Of gold and currency stability

The topic of money has grown divisive on a global scale.

DESPITE the fact that money has always existed, very few people seem to be interested in the subject. The majority of people do not fully understand the concept of money because it is not taught in schools. Otherwise, in the words of Henry Ford: “It is well enough that people of the nation do not understand our banking and monetary system, for if they did, I believe there would be a revolution before tomorrow morning.”

Indeed, according to Manuel Tacanho, if money was clearly understood, the current fiat money system would not exist. The topic of money has grown divisive on a global scale. What counts as money and how money contributes to economic growth and stability is in question.

The regulation, supply and function of government in relation to money have given rise to disagreements among many schools of thought. Money is not the root of evil, contrary to popular belief, according to Tacanho. However, corrupted money — more specifically, fiat money and currency depreciation — are the main contributors to a number of economic, social and cultural ills.

Gold as money

In his book: The New Case for Gold, James Rickards opines that the traditional definition of money includes the terms medium of exchange, store of value and unit of account.

You have some form of money if all three of those requirements are satisfied. According to Rickards, money is gold, and since money carries no risk, it has no yield. He views a bank deposit as the bank’s unsecured liability, not as money.

Money should not be anything other than what it was when it first appeared on the market and emerged from a deal.

Money develops as the most important good in society, the one that could be exchanged for all other goods and assist to simplify complex exchanges. This can take the form of beads, skins from various animals, jewels, or priceless metals. Gold was used as money because it possessed all the qualities of good money. The government has no business influencing this decision; it has nothing to do with it.

Chemistry professor, Andrea Sella at University College London offered an intriguing and in-depth study of why gold among the 118 elements in the periodic table made a good currency in an interview with BBC’s Justin Rowlatt in 2013.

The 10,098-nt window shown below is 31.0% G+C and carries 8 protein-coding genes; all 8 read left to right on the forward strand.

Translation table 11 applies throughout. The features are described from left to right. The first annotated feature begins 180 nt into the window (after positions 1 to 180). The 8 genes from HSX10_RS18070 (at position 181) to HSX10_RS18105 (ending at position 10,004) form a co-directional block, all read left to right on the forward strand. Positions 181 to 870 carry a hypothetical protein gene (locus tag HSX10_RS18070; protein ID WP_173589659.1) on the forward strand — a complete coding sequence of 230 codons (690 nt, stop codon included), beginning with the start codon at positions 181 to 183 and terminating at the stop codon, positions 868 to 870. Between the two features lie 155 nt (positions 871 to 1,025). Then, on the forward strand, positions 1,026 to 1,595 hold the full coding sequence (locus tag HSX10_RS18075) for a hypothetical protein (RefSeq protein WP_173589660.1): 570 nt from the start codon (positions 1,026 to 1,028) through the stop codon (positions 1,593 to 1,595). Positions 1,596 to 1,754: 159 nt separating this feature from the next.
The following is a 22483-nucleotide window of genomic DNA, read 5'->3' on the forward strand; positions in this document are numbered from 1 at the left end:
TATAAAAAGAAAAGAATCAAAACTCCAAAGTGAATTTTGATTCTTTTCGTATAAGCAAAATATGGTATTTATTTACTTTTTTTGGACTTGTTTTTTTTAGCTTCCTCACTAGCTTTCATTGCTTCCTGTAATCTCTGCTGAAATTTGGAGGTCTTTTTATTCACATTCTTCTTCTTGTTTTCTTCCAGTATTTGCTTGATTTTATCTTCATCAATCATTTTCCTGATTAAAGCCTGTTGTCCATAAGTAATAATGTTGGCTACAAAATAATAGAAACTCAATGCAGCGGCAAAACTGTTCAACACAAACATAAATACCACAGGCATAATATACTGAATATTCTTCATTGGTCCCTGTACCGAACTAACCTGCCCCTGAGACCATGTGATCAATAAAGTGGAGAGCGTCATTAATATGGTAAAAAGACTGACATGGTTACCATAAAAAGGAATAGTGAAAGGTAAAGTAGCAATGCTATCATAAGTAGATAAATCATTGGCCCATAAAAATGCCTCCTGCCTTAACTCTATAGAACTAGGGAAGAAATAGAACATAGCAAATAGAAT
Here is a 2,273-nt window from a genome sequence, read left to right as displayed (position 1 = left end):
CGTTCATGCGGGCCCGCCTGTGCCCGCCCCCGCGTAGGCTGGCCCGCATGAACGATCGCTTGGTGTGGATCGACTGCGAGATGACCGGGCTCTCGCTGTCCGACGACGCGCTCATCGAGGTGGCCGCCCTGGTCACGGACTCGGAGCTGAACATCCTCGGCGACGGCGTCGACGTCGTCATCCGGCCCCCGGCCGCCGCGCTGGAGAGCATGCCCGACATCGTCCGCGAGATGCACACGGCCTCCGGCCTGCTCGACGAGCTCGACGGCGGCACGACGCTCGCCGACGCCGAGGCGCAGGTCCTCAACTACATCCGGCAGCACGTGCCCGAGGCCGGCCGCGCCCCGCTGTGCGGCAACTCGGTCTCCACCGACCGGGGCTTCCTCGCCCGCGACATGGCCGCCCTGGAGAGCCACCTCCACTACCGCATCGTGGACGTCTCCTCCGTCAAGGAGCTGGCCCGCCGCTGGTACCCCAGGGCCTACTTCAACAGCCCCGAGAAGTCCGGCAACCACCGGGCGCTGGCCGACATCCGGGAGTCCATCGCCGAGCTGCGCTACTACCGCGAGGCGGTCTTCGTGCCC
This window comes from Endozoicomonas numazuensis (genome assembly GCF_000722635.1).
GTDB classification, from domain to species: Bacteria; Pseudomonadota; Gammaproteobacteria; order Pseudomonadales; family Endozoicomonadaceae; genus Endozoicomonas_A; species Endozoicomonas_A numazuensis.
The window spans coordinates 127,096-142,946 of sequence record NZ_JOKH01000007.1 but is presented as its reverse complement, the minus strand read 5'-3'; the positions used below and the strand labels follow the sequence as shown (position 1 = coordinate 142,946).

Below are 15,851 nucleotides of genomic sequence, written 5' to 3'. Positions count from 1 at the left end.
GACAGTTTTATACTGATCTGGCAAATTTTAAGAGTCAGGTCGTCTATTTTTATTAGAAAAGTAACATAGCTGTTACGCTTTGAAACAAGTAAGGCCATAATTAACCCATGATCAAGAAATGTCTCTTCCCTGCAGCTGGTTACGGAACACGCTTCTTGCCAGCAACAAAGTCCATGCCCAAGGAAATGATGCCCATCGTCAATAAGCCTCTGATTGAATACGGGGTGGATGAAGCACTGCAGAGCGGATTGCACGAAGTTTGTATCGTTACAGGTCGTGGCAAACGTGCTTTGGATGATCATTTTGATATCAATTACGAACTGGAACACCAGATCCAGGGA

Gold and silver were the only materials left that could be used to create a reliable form of currency after he discounted each element individually. It is no coincidence that all civilised countries are working earnestly to adopt a gold standard of some sort. Advanced nations strive to use gold as their currency. In this day of quick and extensive commodity trades, no other form of money can offer the convenience that a gold currency offers.

When it comes to everyday monetary convenience, even paper money must yield to gold. It would be more practical to use a ten- or five-guilder gold coin as opposed to bank notes. Furthermore, the only kind of hard money available today is a gold coin.

A silver certificate, a banknote, or a Treasury note cannot replace gold, especially in times of emergency. According to professor Michael Menger, a gold currency provides the following technological and financial benefits that include affordable minting, challenging forgery, minimal wear and tear, maximum ease, and simple transportation. The gold standard was the sole standard that offered full parity of the Austrian currency with other currencies. Gold was primarily the currency of Austria’s neighbours and trading partners.

To Rickards, gold is the only element that possesses all the necessary physical properties — scarcity, malleability, inertness, durability, and uniformity — to function as a trustworthy and useful physical store of value. Our ancestors did not use gold simply because it was shiny or beautiful as modern critics suggest. They used gold because of its unique properties.